Wheat germ is the embryo of the wheat kernel which constitutes 2.5% of its weight.

Wheat Germ

What is Wheat Germ?

Wheat germ is the embryo of the wheat kernel which constitutes 2.5% of its weight. In baked goods, this provides valuable nutrients such as proteins, vitamins and minerals.  Toasted wheat germs can also impart a pleasant crunch and nutty taste.1

Commercially, this is available as:

  • Wheat germ flakes
  • Sprouted wheat germ
  • Non-sprouted wheat germ
  • Defatted wheat germ


Wheat (Triticum aestivum) is one of the oldest crops which dates back to the Stone Age. Its domestication started in the Tigris and Euphrates River Valley. 2 Today, China, India and the US are among the main producers of wheat in the world.2

Using this in baked goods is fairly recent and is associated with its added nutritional value. 2


It is commonly added to baked goods for:1

  • Flavor: provides a nutty flavor when toasted
  • Texture: imparts a characteristic crunchy texture
  • Binding: aids in water binding when partially substituted for flour
  • Added nutritional value


Wheat germ nutritional value per 100g serving is:3

Component Grams
Carbohydrate 53.33
Protein 26.67
Water 13.33
Lipid 6.67

This provides 400 kcal and 13.3 g fiber per 100 g serving. Consumption is associated with several health benefits such as: reduced risk of heart disease, weight control, cancer prevention, and lowering cholesterol.1,3

Commercial production

Wheat germ flakes are produced commercially using the following process: 1,2

  • Cleaning: removal of foreign materials using a combination of blowing air and sieves.
  • Tempering: moisture is adjusted to aid in the removal of the bran and germ from the endosperm.
  • Crushing: corrugated rollers are used to break or crush the kernel to loosen the endosperm from the bran and germ.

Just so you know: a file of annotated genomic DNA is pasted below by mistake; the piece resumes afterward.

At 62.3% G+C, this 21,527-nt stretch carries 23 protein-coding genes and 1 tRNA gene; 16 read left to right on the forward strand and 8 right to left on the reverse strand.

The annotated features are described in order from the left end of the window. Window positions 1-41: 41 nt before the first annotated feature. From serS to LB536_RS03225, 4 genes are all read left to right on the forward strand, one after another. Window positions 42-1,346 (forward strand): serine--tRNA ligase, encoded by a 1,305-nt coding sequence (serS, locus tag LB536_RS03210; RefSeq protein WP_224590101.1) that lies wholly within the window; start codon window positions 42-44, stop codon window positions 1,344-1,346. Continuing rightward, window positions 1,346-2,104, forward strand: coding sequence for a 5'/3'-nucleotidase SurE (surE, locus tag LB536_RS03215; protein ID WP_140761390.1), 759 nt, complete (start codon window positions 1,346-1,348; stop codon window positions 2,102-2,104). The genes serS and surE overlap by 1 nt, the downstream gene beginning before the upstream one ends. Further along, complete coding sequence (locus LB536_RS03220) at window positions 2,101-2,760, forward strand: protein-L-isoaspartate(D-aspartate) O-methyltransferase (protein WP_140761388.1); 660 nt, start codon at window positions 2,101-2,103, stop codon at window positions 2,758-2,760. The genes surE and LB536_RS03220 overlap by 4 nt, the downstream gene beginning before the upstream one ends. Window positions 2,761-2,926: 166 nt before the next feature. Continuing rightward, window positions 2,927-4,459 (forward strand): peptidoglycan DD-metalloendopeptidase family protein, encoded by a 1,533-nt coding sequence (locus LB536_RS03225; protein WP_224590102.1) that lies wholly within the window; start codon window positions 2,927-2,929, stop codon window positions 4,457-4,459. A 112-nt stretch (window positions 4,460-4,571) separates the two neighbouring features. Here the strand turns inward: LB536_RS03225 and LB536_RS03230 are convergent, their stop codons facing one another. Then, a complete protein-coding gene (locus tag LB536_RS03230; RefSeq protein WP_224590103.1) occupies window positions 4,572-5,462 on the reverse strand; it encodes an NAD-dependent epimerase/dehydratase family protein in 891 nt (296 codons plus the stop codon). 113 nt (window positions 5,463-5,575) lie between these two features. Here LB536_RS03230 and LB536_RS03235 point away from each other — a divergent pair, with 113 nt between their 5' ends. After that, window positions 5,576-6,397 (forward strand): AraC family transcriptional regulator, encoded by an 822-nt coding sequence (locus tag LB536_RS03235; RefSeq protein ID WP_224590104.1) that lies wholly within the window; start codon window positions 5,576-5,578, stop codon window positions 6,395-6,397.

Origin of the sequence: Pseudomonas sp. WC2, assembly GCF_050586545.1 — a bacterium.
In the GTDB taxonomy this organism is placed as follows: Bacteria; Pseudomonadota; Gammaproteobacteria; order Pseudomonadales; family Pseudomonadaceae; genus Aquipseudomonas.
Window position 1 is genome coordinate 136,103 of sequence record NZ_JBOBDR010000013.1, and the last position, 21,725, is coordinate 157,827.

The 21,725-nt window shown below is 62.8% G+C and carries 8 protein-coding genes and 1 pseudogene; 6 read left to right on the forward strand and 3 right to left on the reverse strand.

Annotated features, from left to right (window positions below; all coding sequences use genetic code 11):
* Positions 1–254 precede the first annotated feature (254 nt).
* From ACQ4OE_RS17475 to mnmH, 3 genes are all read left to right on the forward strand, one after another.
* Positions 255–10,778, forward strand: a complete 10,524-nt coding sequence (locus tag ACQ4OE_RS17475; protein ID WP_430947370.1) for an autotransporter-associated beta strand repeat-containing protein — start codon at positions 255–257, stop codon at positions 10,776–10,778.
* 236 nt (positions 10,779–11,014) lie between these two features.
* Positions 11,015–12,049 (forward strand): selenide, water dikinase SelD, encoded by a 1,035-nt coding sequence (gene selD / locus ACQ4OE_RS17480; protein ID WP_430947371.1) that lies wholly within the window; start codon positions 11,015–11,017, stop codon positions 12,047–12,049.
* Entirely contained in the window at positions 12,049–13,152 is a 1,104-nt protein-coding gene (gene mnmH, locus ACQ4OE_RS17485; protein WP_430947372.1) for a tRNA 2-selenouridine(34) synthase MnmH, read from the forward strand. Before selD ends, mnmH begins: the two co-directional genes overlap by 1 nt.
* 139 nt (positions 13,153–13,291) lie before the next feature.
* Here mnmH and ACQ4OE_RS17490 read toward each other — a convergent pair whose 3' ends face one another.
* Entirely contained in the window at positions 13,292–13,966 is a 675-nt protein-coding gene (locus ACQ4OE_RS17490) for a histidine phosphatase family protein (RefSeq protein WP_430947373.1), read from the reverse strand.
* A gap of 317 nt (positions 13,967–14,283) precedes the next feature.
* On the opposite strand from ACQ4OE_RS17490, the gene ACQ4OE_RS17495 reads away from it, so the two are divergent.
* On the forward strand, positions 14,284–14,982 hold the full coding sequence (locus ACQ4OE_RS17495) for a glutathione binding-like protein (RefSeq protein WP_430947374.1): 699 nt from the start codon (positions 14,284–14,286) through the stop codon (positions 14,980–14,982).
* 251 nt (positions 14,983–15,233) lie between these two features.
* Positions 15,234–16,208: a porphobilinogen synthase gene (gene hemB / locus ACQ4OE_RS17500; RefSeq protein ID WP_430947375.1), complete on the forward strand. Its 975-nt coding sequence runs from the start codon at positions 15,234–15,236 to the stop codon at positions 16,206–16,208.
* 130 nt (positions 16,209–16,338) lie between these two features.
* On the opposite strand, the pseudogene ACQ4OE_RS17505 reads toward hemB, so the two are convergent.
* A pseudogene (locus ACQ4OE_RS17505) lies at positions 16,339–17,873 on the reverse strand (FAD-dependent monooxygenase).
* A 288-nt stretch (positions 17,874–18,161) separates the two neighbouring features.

• Separation: bran, germ and endosperm are separated using different size sieves.

       For wheat germ flakes

  • Dryng: crushed germ is dried in a roller drier to form the flakes.
  • Enzyme deactivation
  • Packaging: flakes are packed in bags and later stored.


Similar to flaxseed, ground sunflower seed and oat bran, wheat germ can be added to several baked goods such as: breads, muffins, cookies and biscuits. At low substitution levels, it imparts desirable sensorial properties.1

Enriched baking flours can incorporate a maximum of 5% based on flour weight.5

Common usage levels and impact on baked goods:4

Baked Good Usage Level Effect
Bread At 50% wheat flour replacement
  • Decreased volume
  • Increased crumb hardness
  • Enhanced nutritional value
Cookies At <15% substitution
  • Decreased cookie hardness
  • Acceptable Sensorial properties.



Wheat germ is considered GRAS by the FDA, and it can be commonly used up to a 5% level to enriched wheat flour.5

In the EU, wheat germ is considered safe and its usage is regulated by the Organisation of Grain Markets established by the EU Commission 1308/2013.6


  1. Figoni, P. How Baking Works: Exploring The Fundamentals Of Baking Science. 3 rd ed., John Wiley & Sons, Inc., 2011, p.p 81 & 141.
  2. Mir, S. A., Manickavasagan, A and Shah,M.A .Whole Grains: Processing, Product Development, and Nutritional Aspects. 1 st ed., CRC press, 2019, p.p 238 – 250.
  3. U.S. Department of Agriculture, Agricultural Research Service. FoodData Central, 08 March 2020. https://fdc.nal.usda.gov/fdc-app.html#/food-details/1417024/nutrients . Accessed 04 March 2021.
  4. Paucean, A., S. M. Man, and S. A. Socaci. “Wheat germ bread quality and dough rheology as influenced by added enzymes and ascorbic acid.” Studia Universitatis Babes-Bolyai, Chemia 2016, 61 (2): 103-118.
  5. Food and Drug Administration (FDA). US Department of Health and Human Services. CFR Code of Federal Regulations Title 21, Part 126 Bakery Products, https://www.accessdata.fda.gov/scripts/cdrh/cfdocs/cfcfr/CFRSearch.cfm?fr=136.115  , Accessed 04 March 2021.
  6. European Commission (Ec). Commission Regulation (Eu) No 1308/2013 Of The European Parliament And Of The Council Of 17 December 2013 Establishing A Common Organisation Of The Markets In Agricultural Products And Repealing Council Regulations (Eec) No 922/72, (Eec) No 234/79, (Ec) No 1037/2001 And (Ec) No 1234/2007. Official Journal Of European Communities, 17 December 2013.

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